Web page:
It’s not a first, but I got another nice cutting of garlic scapes last week. Many of these came from the rocambole types, like Russian Red and Spanish Roja. We’ve been turning some of them into Daphne’s Garlic Scape Salad Dressing, and others into pesto. It’s my wife’s turn to cook this week so we will see how she decides to use them all. Some went in a frittata she made for us yesterday, as did some of our bumper crop of asparagus. Speaking of asparagus, today is the last day we will harvest this year. We’ve gotten over 33 pounds so far this year.

handful of garlic scapes

handful of garlic scapes

On their way to winning the ‘first tomato to the top of the cage’ race are the cherry tomatoes Sungold and Supersweet 100 I planted in the kitchen garden area. Sungold is usually the first tomato to ripen for us too, and it is blooming right about now.

early tomato plants

early tomato plants

I baked up a batch of Moomie’s Famous Burger Buns last week. This recipe never fails me, and I made this batch using 50% Red Fife whole wheat flour. I’m loving this wheat so far, and it made some tasty buns that browned up nicely. I topped them with black and white sesame seeds before baking.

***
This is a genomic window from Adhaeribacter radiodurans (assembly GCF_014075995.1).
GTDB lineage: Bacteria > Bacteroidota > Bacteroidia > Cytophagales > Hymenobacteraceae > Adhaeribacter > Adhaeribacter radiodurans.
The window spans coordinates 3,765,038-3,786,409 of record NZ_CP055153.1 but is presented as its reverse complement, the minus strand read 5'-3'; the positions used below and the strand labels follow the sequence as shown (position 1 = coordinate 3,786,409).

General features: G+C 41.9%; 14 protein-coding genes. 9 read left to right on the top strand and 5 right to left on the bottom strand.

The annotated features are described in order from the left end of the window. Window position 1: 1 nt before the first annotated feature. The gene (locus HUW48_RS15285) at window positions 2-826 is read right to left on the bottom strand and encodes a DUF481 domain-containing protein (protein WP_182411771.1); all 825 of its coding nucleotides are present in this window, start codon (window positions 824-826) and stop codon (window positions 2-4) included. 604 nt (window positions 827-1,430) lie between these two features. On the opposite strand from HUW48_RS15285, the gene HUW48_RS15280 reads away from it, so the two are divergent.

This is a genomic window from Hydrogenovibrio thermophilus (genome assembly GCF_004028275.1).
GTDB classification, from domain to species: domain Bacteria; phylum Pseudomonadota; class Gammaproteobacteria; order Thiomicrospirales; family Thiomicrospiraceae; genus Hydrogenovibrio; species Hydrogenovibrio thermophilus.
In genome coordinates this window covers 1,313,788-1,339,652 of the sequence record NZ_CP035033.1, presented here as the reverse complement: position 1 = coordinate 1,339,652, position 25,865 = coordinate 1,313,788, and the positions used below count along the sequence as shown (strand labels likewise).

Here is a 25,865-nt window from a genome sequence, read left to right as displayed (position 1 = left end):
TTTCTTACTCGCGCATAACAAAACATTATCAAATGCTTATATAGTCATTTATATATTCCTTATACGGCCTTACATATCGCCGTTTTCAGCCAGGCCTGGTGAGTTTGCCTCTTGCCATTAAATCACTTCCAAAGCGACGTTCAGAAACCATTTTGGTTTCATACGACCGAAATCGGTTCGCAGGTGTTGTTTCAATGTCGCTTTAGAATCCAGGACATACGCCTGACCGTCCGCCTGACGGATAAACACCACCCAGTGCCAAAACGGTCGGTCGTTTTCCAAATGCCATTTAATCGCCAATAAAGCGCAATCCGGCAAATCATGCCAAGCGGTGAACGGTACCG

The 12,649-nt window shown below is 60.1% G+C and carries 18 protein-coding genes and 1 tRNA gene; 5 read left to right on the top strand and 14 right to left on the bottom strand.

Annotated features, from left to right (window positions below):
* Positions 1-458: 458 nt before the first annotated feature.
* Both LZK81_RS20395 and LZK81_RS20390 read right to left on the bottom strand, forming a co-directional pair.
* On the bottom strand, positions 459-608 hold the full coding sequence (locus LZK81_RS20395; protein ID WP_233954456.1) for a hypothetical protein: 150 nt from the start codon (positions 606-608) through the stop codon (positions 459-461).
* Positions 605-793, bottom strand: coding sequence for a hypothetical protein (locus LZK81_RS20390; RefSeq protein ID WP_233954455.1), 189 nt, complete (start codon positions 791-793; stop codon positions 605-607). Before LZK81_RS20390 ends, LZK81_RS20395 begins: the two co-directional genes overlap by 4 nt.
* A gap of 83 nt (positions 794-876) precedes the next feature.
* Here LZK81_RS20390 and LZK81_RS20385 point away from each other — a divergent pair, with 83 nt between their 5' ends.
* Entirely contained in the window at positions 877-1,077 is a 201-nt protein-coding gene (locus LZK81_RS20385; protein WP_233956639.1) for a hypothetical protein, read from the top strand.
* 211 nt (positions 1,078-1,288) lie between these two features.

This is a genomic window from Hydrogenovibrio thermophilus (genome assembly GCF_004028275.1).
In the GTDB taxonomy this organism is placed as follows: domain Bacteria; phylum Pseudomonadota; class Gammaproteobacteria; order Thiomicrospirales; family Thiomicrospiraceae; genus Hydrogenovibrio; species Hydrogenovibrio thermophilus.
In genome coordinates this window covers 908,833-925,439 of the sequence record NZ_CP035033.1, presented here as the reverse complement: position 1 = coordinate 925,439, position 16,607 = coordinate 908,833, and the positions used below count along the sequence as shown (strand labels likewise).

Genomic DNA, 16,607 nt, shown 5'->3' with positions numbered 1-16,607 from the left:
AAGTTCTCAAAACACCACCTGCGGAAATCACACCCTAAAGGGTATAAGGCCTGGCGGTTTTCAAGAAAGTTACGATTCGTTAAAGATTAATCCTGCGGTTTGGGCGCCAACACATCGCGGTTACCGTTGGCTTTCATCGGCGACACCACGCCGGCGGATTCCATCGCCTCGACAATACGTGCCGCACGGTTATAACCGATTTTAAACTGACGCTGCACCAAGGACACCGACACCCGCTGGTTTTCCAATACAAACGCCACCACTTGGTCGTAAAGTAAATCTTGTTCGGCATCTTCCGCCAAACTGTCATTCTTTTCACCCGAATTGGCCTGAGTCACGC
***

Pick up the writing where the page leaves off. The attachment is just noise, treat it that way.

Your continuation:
Moomie's buns made with Red Fife wheat

Moomie’s buns made with Red Fife wheat

To close I’ll show off a t-shirt my wife dyed for me recently. She was experimenting with blue and gray colors, and I liked one of her test pieces so much I asked her to make me a shirt with the same colors and sunburst pattern. I love how it turned out!

me in my new t-shirt

me in my new t-shirt

That’s a look at what’s been happening here lately. To see what other gardeners are showing off and cooking up, visit Daphne’s Dandelions where Daphne hosts Harvest Mondays. I’ll be back soon with more happenings from HA.

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15 Responses to Monday Recap: Last of May Brings Firsts

  1. Daphne says:

    I grew senposai in 2010. Lovely plants and the taste was OK. But like you I hated the texture and decided I would never grow them again. I decided if you had chickens they would be a good green to grow for them as they are so prolific. Otherwise not.